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H.L. Mencken (1880–1956). The American Language. 1921.

Page 69

beyond their comprehension, and they also brought with them that sense of ease in the language, that fine contempt for formality, that bold experimentalizing in words, which were so peculiarly Elizabethan. There were no grammarians in that day; there were no purists that anyone listened to; it was a case of saying your say in the easiest and most satisfying way. In remote parts of the United States there are still direct and almost pure-blooded descendants of those seventeenth century colonists. Go among them, and you will hear more words from the Shakespearean vocabulary, still alive and in common service, than anywhere else in the world, and more of the loose and brilliant syntax of that time, and more of its gipsy phrases. 49

6. Colonial Pronunciation
  The debate that long raged over the pronunciation of classical Latin exhibits the difficulty of determining with exactness the shades of sound in the speech of a people long departed from earth. The American colonists, of course, are much nearer to us than the Romans, and so we should have relatively little difficulty in determining just how they pronounced this or that word, but against the fact of their nearness stands the neglect of our phonologists. What Sweet did to clear up the history of English pronunciation, 50 and what Wilhelm Crossen did for Latin, no American philologian has yet thought to attempt for American. The literature is almost if not quite a blank. But here and there we may get a hint of the facts, and though the sum of them is not large, they at least serve to set at rest a number of popular errors.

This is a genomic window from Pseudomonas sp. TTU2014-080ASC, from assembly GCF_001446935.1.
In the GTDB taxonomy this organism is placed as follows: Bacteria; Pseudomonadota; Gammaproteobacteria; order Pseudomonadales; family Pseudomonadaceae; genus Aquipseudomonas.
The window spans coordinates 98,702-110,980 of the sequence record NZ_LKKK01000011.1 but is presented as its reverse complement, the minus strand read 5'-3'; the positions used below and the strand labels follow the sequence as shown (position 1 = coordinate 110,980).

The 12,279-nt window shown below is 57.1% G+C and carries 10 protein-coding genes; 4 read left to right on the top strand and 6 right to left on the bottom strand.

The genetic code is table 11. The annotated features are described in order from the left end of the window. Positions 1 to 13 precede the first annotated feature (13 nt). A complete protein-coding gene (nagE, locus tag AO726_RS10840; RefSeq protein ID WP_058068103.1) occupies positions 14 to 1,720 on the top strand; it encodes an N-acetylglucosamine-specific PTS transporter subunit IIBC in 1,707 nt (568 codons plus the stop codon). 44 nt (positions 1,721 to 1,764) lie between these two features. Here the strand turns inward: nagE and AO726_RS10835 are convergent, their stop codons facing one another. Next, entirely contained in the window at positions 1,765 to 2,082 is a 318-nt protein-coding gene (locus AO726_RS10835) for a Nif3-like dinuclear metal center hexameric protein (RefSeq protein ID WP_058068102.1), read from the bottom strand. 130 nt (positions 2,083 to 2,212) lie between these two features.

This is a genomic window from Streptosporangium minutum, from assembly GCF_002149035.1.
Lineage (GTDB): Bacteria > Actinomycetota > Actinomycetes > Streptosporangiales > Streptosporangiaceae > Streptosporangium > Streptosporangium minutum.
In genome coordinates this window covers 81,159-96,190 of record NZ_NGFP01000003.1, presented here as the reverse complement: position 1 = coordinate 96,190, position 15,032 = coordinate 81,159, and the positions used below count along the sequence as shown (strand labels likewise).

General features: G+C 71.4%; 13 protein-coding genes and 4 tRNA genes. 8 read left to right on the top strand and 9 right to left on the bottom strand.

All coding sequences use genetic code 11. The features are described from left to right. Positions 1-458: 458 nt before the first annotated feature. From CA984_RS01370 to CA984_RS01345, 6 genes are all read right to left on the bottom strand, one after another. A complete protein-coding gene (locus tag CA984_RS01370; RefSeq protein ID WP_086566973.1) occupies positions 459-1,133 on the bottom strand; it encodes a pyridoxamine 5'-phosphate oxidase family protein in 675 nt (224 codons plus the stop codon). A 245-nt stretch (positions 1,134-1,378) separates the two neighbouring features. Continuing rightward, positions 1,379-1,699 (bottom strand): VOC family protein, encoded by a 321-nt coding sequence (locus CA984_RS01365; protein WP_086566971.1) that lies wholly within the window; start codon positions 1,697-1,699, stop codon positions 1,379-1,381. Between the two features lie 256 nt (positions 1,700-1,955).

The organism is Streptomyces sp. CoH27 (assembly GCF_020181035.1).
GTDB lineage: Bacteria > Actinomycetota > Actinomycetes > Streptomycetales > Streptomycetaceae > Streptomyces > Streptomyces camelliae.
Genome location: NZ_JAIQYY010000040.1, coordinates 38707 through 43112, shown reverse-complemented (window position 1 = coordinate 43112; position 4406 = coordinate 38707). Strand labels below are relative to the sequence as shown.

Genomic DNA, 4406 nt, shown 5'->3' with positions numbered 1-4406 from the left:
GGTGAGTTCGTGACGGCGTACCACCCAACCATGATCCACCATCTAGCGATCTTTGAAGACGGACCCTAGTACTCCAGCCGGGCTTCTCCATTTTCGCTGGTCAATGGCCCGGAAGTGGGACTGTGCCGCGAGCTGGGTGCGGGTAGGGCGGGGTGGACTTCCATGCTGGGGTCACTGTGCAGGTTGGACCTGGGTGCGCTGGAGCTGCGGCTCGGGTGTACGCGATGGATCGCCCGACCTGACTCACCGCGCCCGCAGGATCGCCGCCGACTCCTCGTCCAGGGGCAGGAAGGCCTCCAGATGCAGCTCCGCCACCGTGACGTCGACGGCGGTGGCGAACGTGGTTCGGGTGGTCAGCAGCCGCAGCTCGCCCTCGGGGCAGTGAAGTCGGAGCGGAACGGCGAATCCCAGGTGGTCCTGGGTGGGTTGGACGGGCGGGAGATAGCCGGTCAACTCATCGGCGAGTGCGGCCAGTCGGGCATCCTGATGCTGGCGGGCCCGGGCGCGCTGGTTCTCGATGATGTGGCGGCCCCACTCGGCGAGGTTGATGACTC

One of these errors, chiefly prevalent in New England, is that the so-called Boston pronunciation, with its broad a’s, comes down unbrokenly from the day of the first settlements, and that it is in consequence superior in authority to the pronunciation of the rest of the country, with its flat a’s. A glance through Webster’s “Dissertations”